The widow of Woodmere motivational speaker Jeffrey Locker broke a long silence Friday to praise the murder verdict in the suicide-for-hire trial over her husband's death as a step in the "healing process."
"We always had great confidence in the criminal justice system, the jury and the New York City district attorney's office," said Lois Locker in a statement read over the phone by her brother, lawyer Stuart Serota. "It will be good to put this part of the healing process behind us."
Kenneth Minor, 38, was convicted Thursday of stabbing Locker, 52, to death in his car in Harlem on July 16, 2009.
Prosecutors conceded that Locker, deeply in debt, hired Minor to help kill him and make it look like murder so that his wife and three children would be able to benefit from millions in insurance he had just purchased.
Jurors rejected Minor's claim that it was assisted suicide, and not murder.
Soon after the killing, police said Lois Locker had reported her husband missing, and she was quoted in news reports saying that he wasn't in Harlem "by choice." After evidence began to surface corroborating Minor's claim that Locker was on a mission to die, she was not quoted publicly.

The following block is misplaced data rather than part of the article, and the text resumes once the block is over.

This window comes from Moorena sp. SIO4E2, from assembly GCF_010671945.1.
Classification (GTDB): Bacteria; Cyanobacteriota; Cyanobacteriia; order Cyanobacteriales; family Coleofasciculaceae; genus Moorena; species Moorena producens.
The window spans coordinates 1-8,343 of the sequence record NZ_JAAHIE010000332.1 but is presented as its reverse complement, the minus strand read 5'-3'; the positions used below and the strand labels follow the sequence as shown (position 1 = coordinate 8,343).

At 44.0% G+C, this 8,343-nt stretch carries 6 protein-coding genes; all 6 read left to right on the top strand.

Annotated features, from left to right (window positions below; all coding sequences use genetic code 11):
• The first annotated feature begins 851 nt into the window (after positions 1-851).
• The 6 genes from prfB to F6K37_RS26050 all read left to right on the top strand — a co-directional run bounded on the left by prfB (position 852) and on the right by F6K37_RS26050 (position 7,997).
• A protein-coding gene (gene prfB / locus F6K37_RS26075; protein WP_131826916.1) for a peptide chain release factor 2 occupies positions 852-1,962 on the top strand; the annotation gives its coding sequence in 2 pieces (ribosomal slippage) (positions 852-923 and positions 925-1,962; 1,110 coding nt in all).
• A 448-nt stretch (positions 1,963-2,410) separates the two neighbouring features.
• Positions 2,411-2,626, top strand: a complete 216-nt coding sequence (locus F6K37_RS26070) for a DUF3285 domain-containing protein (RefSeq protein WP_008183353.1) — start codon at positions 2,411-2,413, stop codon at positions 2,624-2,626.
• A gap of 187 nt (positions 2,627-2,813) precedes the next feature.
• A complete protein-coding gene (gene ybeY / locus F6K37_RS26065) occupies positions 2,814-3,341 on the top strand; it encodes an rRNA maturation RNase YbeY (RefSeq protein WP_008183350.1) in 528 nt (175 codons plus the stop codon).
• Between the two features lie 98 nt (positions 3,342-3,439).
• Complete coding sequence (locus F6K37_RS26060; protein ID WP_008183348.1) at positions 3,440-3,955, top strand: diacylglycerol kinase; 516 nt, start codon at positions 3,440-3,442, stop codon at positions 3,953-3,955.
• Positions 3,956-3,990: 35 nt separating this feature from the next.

Jeffrey Locker's wife and family benefited from $6 million in old life insurance policies that paid off when he died. Another $12 million in recent policies that do not pay off in case of suicide are unresolved.
E-mails from Locker's son and to his wife that were introduced at trial, discussing estate planning and a memorial video, suggested the family may have been aware that he had an early death in mind, defense lawyers said.
Serota attended the trial and spoke regularly with the lead prosecutor, Peter Casolaro, on breaks. He declined to comment Friday on any of the issues in the case.